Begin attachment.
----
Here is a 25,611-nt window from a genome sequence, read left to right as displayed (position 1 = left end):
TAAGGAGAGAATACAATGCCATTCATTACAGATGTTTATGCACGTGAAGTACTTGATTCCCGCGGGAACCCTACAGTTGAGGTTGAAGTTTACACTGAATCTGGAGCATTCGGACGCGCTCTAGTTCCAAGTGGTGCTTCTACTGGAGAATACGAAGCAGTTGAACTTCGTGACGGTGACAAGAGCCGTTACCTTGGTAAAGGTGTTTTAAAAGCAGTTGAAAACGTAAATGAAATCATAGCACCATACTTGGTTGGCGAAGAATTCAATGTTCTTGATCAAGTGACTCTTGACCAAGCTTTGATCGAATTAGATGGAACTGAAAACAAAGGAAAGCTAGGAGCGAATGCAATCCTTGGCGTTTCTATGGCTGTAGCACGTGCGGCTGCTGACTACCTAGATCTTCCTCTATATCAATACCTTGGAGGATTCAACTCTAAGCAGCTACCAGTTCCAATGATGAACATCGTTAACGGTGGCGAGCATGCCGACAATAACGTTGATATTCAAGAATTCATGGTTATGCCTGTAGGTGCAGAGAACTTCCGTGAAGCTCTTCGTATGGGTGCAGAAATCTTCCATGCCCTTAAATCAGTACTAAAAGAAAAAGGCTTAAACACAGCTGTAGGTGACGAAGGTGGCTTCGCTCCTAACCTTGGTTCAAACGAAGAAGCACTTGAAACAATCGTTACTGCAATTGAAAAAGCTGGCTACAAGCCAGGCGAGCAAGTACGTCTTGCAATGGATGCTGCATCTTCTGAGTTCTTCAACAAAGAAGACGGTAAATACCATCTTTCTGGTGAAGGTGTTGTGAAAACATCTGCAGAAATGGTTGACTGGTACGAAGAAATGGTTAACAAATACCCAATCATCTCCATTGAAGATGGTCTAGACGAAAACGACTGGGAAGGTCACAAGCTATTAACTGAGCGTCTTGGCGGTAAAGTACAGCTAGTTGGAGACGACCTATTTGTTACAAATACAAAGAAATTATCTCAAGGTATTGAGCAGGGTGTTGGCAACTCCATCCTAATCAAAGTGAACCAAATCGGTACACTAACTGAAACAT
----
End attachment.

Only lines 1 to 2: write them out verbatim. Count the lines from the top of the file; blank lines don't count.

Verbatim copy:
Here is a 25,611-nt window from a genome sequence, read left to right as displayed (position 1 = left end):
TAAGGAGAGAATACAATGCCATTCATTACAGATGTTTATGCACGTGAAGTACTTGATTCCCGCGGGAACCCTACAGTTGAGGTTGAAGTTTACACTGAATCTGGAGCATTCGGACGCGCTCTAGTTCCAAGTGGTGCTTCTACTGGAGAATACGAAGCAGTTGAACTTCGTGACGGTGACAAGAGCCGTTACCTTGGTAAAGGTGTTTTAAAAGCAGTTGAAAACGTAAATGAAATCATAGCACCATACTTGGTTGGCGAAGAATTCAATGTTCTTGATCAAGTGACTCTTGACCAAGCTTTGATCGAATTAGATGGAACTGAAAACAAAGGAAAGCTAGGAGCGAATGCAATCCTTGGCGTTTCTATGGCTGTAGCACGTGCGGCTGCTGACTACCTAGATCTTCCTCTATATCAATACCTTGGAGGATTCAACTCTAAGCAGCTACCAGTTCCAATGATGAACATCGTTAACGGTGGCGAGCATGCCGACAATAACGTTGATATTCAAGAATTCATGGTTATGCCTGTAGGTGCAGAGAACTTCCGTGAAGCTCTTCGTATGGGTGCAGAAATCTTCCATGCCCTTAAATCAGTACTAAAAGAAAAAGGCTTAAACACAGCTGTAGGTGACGAAGGTGGCTTCGCTCCTAACCTTGGTTCAAACGAAGAAGCACTTGAAACAATCGTTACTGCAATTGAAAAAGCTGGCTACAAGCCAGGCGAGCAAGTACGTCTTGCAATGGATGCTGCATCTTCTGAGTTCTTCAACAAAGAAGACGGTAAATACCATCTTTCTGGTGAAGGTGTTGTGAAAACATCTGCAGAAATGGTTGACTGGTACGAAGAAATGGTTAACAAATACCCAATCATCTCCATTGAAGATGGTCTAGACGAAAACGACTGGGAAGGTCACAAGCTATTAACTGAGCGTCTTGGCGGTAAAGTACAGCTAGTTGGAGACGACCTATTTGTTACAAATACAAAGAAATTATCTCAAGGTATTGAGCAGGGTGTTGGCAACTCCATCCTAATCAAAGTGAACCAAATCGGTACACTAACTGAAACAT